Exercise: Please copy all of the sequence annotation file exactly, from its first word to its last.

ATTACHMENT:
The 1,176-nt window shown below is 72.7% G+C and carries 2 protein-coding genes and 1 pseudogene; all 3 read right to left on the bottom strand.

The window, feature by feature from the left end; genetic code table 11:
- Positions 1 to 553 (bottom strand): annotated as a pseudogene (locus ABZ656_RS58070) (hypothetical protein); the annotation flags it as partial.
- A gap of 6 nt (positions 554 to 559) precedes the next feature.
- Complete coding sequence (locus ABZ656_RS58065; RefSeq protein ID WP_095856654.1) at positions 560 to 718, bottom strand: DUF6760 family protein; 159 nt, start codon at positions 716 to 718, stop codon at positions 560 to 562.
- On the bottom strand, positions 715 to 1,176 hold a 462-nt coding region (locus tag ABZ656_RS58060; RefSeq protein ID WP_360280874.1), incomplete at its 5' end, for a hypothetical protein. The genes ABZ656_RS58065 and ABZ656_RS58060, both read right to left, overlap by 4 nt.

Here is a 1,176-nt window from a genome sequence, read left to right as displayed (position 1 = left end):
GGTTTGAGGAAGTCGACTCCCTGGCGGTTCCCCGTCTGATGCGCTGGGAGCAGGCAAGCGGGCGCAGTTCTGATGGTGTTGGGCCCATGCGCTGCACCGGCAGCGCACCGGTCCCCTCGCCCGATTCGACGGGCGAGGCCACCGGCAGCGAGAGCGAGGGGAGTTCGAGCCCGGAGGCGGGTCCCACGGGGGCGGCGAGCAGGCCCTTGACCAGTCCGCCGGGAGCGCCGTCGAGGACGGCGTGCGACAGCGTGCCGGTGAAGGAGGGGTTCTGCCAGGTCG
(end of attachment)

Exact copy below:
The 1,176-nt window shown below is 72.7% G+C and carries 2 protein-coding genes and 1 pseudogene; all 3 read right to left on the bottom strand.

The window, feature by feature from the left end; genetic code table 11:
- Positions 1 to 553 (bottom strand): annotated as a pseudogene (locus ABZ656_RS58070) (hypothetical protein); the annotation flags it as partial.
- A gap of 6 nt (positions 554 to 559) precedes the next feature.
- Complete coding sequence (locus ABZ656_RS58065; RefSeq protein ID WP_095856654.1) at positions 560 to 718, bottom strand: DUF6760 family protein; 159 nt, start codon at positions 716 to 718, stop codon at positions 560 to 562.
- On the bottom strand, positions 715 to 1,176 hold a 462-nt coding region (locus tag ABZ656_RS58060; RefSeq protein ID WP_360280874.1), incomplete at its 5' end, for a hypothetical protein. The genes ABZ656_RS58065 and ABZ656_RS58060, both read right to left, overlap by 4 nt.

Here is a 1,176-nt window from a genome sequence, read left to right as displayed (position 1 = left end):
GGTTTGAGGAAGTCGACTCCCTGGCGGTTCCCCGTCTGATGCGCTGGGAGCAGGCAAGCGGGCGCAGTTCTGATGGTGTTGGGCCCATGCGCTGCACCGGCAGCGCACCGGTCCCCTCGCCCGATTCGACGGGCGAGGCCACCGGCAGCGAGAGCGAGGGGAGTTCGAGCCCGGAGGCGGGTCCCACGGGGGCGGCGAGCAGGCCCTTGACCAGTCCGCCGGGAGCGCCGTCGAGGACGGCGTGCGACAGCGTGCCGGTGAAGGAGGGGTTCTGCCAGGTCG